For the first time since beginning college, I went home for Easter. Although Easter does not seem to hold quite as much importance to our family as does Thanksgiving or Christmas, it still meant a lot to come home. Of course, it means a lot any time I go home.
While most of my Easter memories involve a honey glazed ham of sorts, this year we decided to go with pork shoulder. My appreciation for pork is growing (I never used to like it), and this recipe pushed me over the edge in to full-on pork love.
I spotted the recipe here and thought it sounded delicious. It involves braising the pork in a champagne vinegar mixture. To be honest, I have never heard of champagne vinegar so this recipe was exciting. New ingredients are always exciting. I won’t bother reposting the recipe, as you can just follow the link over to Food & Wine.
As you can probably tell, the pork was damn good. Perfectly cooked, if I may say so (I had nothing to do with the cooking, which is probably why!). It was moist, tender, and fell apart when sliced with a fork. For whatever reason, there ended up being about a half a gallon of sauce (yes, a half a gallon!) which is rather excessive. Nevertheless, it was a delicious sauce. I was wary of including the grapes, and we toyed with omitting them. In the end, I’m glad we kept them in. They added a subtle sweetness to the pork. I personally hate the honey-glazed ham crap because I think it’s too sweet, so this was just the right amount of sweetness for my liking.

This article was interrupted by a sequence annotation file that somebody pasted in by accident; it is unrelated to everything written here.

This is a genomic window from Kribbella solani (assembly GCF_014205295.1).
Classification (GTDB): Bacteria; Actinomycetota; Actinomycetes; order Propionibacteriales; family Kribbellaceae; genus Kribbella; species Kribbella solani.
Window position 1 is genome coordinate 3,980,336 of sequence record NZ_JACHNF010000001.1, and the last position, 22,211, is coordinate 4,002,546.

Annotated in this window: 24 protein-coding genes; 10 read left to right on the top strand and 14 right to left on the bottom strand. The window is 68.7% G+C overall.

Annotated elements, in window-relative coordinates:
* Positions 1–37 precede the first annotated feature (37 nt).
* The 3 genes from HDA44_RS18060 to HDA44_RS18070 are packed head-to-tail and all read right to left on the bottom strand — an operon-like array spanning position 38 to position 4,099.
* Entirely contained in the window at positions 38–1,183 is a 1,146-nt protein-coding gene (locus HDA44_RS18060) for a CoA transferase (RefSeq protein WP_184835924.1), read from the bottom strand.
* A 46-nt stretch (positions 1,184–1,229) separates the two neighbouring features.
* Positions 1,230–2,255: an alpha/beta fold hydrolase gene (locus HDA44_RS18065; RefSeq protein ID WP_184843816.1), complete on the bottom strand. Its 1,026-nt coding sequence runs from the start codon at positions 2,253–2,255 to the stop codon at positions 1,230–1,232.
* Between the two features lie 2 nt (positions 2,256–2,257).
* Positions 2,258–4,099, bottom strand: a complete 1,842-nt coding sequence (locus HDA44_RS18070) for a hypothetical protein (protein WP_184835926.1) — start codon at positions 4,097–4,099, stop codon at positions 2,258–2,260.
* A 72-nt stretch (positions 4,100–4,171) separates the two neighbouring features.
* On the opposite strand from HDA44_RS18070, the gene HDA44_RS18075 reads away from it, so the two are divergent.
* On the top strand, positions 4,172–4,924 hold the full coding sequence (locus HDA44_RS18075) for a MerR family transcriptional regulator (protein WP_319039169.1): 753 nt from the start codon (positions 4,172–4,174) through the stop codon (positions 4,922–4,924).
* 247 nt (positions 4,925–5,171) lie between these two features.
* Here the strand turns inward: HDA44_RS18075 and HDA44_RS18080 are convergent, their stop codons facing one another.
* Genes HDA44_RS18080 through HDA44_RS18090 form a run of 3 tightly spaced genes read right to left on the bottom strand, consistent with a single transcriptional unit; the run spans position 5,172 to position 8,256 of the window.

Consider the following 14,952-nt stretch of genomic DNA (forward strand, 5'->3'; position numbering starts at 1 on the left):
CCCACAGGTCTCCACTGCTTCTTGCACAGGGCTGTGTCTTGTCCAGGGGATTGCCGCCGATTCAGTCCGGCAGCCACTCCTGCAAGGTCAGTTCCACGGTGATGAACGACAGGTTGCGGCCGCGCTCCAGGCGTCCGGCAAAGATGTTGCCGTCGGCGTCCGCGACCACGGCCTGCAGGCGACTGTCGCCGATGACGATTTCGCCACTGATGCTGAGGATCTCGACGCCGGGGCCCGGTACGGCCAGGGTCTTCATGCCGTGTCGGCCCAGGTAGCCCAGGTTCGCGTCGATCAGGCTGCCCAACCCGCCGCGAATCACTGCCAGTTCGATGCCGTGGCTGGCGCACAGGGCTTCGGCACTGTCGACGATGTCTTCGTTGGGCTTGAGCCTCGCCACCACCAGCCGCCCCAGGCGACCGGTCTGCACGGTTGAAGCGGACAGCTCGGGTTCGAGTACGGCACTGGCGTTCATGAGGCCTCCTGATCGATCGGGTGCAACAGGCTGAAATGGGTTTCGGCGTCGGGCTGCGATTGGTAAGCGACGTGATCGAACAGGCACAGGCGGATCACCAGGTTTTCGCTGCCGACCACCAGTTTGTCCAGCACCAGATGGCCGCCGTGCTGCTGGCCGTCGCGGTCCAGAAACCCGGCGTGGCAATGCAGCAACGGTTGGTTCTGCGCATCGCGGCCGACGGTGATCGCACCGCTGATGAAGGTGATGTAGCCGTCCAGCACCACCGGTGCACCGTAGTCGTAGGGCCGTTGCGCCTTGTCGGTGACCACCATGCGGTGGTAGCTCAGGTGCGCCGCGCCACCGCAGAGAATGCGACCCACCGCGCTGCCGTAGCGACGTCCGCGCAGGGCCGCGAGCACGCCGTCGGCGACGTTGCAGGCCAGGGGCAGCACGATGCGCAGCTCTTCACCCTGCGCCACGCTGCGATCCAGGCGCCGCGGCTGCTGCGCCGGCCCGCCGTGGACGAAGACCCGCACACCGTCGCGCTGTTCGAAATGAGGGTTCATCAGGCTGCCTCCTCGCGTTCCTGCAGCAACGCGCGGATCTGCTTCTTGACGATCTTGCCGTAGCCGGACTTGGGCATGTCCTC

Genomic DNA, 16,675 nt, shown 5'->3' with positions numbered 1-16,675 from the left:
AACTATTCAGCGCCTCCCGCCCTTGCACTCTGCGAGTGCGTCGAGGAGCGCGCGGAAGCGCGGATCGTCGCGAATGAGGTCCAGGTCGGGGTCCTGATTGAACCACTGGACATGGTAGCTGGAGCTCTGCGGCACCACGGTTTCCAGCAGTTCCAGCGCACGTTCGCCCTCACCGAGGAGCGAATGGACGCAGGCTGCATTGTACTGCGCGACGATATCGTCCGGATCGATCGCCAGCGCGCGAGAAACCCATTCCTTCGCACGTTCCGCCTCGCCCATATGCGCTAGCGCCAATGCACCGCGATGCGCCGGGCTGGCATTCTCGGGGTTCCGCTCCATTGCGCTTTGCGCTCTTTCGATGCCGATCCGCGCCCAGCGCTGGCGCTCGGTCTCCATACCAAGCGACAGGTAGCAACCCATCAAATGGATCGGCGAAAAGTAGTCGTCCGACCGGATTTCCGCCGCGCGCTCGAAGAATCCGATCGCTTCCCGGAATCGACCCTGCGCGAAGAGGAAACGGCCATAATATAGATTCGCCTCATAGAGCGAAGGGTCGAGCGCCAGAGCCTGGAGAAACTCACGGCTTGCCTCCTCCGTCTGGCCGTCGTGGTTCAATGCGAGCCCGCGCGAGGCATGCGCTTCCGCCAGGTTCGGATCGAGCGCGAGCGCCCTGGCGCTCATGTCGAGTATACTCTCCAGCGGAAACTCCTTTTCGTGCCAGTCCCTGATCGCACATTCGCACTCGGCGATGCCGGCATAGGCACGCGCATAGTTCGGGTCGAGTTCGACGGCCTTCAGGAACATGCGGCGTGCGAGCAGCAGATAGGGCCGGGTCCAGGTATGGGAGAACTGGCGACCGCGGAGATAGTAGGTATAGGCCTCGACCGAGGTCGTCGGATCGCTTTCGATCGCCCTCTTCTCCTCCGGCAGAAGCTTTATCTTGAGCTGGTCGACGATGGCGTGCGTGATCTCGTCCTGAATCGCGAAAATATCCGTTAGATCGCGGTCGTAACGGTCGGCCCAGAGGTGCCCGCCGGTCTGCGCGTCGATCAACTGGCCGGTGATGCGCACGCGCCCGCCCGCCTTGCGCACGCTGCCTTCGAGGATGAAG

With the pork, my mom and I tried our hand at making dinner rolls. We dug out the bread machine to use to make the dough. To the original recipe, we added some thyme and tarragon so they would have a nice herby feel.
They came out really well for our first try at making them. They were soft, and the egg wash made them look store bought (at least, I thought so). They had a slight sweetness to them, which was really nice along with all the savory food. The recipe was out of a cookbook we have at home.
In addition to the rolls, we had prosciutto-wrapped roasted asparagus with a citronette found here. The original recipe calls for pancetta, but we opted for prosciutto. This side dish could not be easier, and can be prepped the night before if need be. All you have to do is wrap the asparagus in some prosciutto and keep them covered in the refrigerator until you are ready to cook them. The citronette was actually really, really good. It was a little sweet, and the citrus really balanced the intense salty flavor of the prosciutto well.
It has become a rather well-known and accepted fact that my mother makes the best deviled eggs, and these were certainly no exception. Alex never had deviled eggs before visiting for Easter, and I would argue that these were probably the best introduction to this side dish. Although deviled eggs are commonly had during the summer for picnics and such, we had lots of eggs and who doesn’t love deviled eggs?
For dessert, we bought a cheesecake. It was really good, but I’m a little biased.
I think I can safely say that this was the most delicious Easter I’ve had yet.